typical sports movie conventions and plot structure. Jackie Robinson’s story deserves better with regard to storytelling and configuration. Too many of the scenes and plot devices have already been seen in every mediocre-to-pretty good sports or civil rights movie to date. Brian Helgeland’s direction is sufficient; sometimes it lacks, and other times it excels, but never does it leave the viewer severely disappointed. Parents should be cautious, however, of the somewhat deceptive PG-13 rating. The movies says the “’n’word” approximately 47 times (yes, I kept track; I had a hunch they would say it 42 times), 36 of which come from a single character in a single scene. One would assume the PG-13 rating was allowed on account of the controversial word’s historical context. “42” is an engaging, heart-warming sports movie and civil rights history lesson that makes little attempt to avoid the clichés and conventions that plague the two genres which it inhabits. If you are a baseball fan, particularly want to see it or want to feel good, you will enjoy it; if you’re looking for something new and revolutionary, keep looking.

75/100 MAY 3,




You don’t have to be on a team to enjoy it. It can support a cause, be a colorful mess or even in the face of tragedy, unify. Read on to get tips from the pros on the sport of running. And guess what? There’s even an app for that




ll the survivors will have pink numbers and pink shirts, so you’ll be able to see them very easily as you’re walking or jogging. People appreciate you running for them but when you have a pink number on, people will tap you on the shoulder and say ‘Way to go,’ ‘Keep at it’ and things like that. It’s a very emotional 3.2 miles.” PE Individual teacher Deborah Riga regularly walks through the halls, and at times, she might have just blended in. But there is something that makes her stand out, even in a crowd of thousands at Race for the Cure April 20. Mrs. Riga is a breast cancer survivor. “When you’re in this crowd, it’s just thousands and thousands of people and people will know I’ve had that experience of running for both sides,” Riga said. “My grandmother died of breast cancer, and that was before big runs were happening. She always said she was going to come back as a butterfly so all the shirts have a butterfly in on the name.” So why does Mrs.Riga participate? “I’m a jogger, not a runner, so I’m way, way at the back but just to know that I can do it and I can finish -- that’s something.”


photo for The Triangle

After last year’s Race for the Cure in Indianapolis, PE teacher Deborah Riga holds her grandson. Even the youngest member of Mrs. Riga’s family got into the event. All three of her grandchildren and even her “granddog” wore a shirt with “Mawger,” their name for her, on the back. Mrs. Riga’s pink bandana covered her head as her hair was growing back from chemo.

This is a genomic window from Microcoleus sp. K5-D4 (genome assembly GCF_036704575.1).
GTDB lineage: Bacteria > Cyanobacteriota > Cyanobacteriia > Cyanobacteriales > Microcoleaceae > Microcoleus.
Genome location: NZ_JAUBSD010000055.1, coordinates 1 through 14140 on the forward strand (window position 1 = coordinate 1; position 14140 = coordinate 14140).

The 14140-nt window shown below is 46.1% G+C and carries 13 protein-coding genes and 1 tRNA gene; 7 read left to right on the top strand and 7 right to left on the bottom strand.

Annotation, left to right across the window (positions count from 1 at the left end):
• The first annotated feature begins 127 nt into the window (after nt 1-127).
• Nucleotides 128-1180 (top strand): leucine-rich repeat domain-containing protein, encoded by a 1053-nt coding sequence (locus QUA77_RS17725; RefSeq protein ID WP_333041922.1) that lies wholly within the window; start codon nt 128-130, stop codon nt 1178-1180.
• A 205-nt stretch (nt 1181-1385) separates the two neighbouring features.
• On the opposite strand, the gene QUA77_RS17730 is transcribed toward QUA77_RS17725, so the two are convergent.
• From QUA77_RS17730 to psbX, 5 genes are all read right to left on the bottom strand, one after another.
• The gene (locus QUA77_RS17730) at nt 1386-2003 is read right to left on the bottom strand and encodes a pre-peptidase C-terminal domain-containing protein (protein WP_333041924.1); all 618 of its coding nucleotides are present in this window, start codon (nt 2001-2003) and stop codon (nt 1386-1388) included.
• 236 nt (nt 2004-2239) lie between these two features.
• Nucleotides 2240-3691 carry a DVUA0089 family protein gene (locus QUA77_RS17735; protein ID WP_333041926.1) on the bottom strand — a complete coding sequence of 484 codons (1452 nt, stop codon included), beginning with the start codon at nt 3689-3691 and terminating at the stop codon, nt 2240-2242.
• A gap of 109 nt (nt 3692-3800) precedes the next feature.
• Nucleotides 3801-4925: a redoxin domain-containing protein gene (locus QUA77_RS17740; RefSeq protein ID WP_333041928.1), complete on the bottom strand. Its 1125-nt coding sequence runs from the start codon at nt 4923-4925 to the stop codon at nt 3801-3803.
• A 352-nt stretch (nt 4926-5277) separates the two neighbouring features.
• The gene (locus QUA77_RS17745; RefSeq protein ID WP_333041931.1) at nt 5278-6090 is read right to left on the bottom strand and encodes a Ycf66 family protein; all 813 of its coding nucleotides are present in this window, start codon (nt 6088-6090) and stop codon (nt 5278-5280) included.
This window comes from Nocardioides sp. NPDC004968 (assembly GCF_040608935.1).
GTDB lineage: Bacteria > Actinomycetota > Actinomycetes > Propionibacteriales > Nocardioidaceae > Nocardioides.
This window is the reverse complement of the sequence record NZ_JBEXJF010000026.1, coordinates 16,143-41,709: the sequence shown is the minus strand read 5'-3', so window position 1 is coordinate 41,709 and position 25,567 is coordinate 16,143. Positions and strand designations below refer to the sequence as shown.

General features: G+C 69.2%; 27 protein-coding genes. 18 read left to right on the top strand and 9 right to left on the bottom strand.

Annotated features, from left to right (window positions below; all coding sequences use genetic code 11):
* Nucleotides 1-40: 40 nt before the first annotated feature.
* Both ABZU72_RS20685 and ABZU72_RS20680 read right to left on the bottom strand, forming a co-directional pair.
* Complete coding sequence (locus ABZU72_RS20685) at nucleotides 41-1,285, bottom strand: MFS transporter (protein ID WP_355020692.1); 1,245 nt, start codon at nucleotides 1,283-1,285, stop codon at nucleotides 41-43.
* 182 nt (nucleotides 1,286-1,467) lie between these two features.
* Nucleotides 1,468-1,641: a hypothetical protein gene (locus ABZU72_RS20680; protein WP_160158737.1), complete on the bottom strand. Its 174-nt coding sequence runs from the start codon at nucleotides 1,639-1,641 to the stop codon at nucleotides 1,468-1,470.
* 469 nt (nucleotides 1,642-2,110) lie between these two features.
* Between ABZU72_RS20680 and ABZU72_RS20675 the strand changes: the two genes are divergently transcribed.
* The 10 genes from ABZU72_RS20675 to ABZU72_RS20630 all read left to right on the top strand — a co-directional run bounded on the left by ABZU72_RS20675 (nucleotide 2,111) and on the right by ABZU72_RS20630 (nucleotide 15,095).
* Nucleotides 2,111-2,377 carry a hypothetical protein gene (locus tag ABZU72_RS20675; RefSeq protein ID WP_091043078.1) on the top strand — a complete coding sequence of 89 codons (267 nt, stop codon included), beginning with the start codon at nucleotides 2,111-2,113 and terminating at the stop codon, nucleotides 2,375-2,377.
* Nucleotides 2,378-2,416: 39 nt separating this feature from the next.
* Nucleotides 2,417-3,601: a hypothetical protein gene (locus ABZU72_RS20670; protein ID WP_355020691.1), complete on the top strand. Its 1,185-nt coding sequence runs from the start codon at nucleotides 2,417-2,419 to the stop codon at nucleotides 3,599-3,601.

Men’s and women’s cross country head coach and distance track coach Rick Weinheimer offers seven tips to start you running 1. Start at a distance that is right for you. Walk for a minute, every so often, if needed. 2. Run a little every day. It will take about three weeks to make running a habit. 3. Concentrate on your own improvement. Don’t compare yourself to others. 4. Twice a week, run a shorter distance, but a faster pace. 5. Understand that there will be occasional soreness. 6. Embrace the challenge and feel proud of yourself. 7. Reward yourself for making your weekly goal.



A woman looks over the memorial on Boylston Street April 22, in memory of the victims from the Boston Marathon bombing in Boston, Massachusetts. (Nancy Lane/Boston Herald/MCT)

he 117th annual Boston Marathon -- what comes to mind? Forever, it will be the images of the two explosions that rocked the famous race and the world April 15. “I had a bunch of questions going through my mind and I wasn’t sure if it was real,” junior Krishan Narsinghani said. In fact, people won’t remember the winners, Lelisa Desisa Benti for the men and Rita Jeptoo for the women, or the times they finished in. They’ll remember the bomb that went off just 1 hour, 59 minutes, 22 seconds after Benti crossed the finish line. Senior Jason Parlow sums up what people are thinking across the nation. “It’s never good to bomb stuff.”

Fast facts: 3 dead • 183 wounded • 2 more undetonated bombs found • pressure cooker bomb w/ nails, BBs and ball bearings for max damage • brothers Tamerlan Tsarnaev, 26, who was killed in a firefight with police, and Dzhokhar Tsarnaev, 19, who is in federal custody, were captured through social media images and security footage




rack and field season is winding down, with Sectional approaching fast. It has been an unusually short season, with the cold weather cancelling three meets. Women’s Sectional is May 14 at Franklin, and the men’s Sectional is here May 16. Sophomore Justin Huser summed up quite simply what it is he likes the best about the track team. “Running.”

>The baseball team will host a game against Greenwood tomorrow at 5:30 p.m.